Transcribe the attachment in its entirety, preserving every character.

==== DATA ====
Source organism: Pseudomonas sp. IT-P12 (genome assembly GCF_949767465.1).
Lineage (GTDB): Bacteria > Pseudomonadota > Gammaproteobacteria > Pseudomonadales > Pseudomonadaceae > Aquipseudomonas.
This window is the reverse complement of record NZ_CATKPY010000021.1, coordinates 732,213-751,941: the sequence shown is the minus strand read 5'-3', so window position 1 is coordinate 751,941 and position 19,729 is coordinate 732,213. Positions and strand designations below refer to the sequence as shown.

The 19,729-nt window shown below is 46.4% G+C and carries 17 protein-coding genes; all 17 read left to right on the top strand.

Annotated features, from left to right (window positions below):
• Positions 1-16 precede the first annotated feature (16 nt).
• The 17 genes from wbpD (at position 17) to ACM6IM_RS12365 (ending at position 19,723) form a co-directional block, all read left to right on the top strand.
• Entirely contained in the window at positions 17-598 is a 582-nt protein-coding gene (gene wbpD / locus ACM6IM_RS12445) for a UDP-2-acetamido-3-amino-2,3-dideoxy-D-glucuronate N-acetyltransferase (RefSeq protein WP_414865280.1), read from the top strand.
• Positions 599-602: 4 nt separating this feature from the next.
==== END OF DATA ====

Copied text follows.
Source organism: Pseudomonas sp. IT-P12 (genome assembly GCF_949767465.1).
Lineage (GTDB): Bacteria > Pseudomonadota > Gammaproteobacteria > Pseudomonadales > Pseudomonadaceae > Aquipseudomonas.
This window is the reverse complement of record NZ_CATKPY010000021.1, coordinates 732,213-751,941: the sequence shown is the minus strand read 5'-3', so window position 1 is coordinate 751,941 and position 19,729 is coordinate 732,213. Positions and strand designations below refer to the sequence as shown.

The 19,729-nt window shown below is 46.4% G+C and carries 17 protein-coding genes; all 17 read left to right on the top strand.

Annotated features, from left to right (window positions below):
• Positions 1-16 precede the first annotated feature (16 nt).
• The 17 genes from wbpD (at position 17) to ACM6IM_RS12365 (ending at position 19,723) form a co-directional block, all read left to right on the top strand.
• Entirely contained in the window at positions 17-598 is a 582-nt protein-coding gene (gene wbpD / locus ACM6IM_RS12445) for a UDP-2-acetamido-3-amino-2,3-dideoxy-D-glucuronate N-acetyltransferase (RefSeq protein WP_414865280.1), read from the top strand.
• Positions 599-602: 4 nt separating this feature from the next.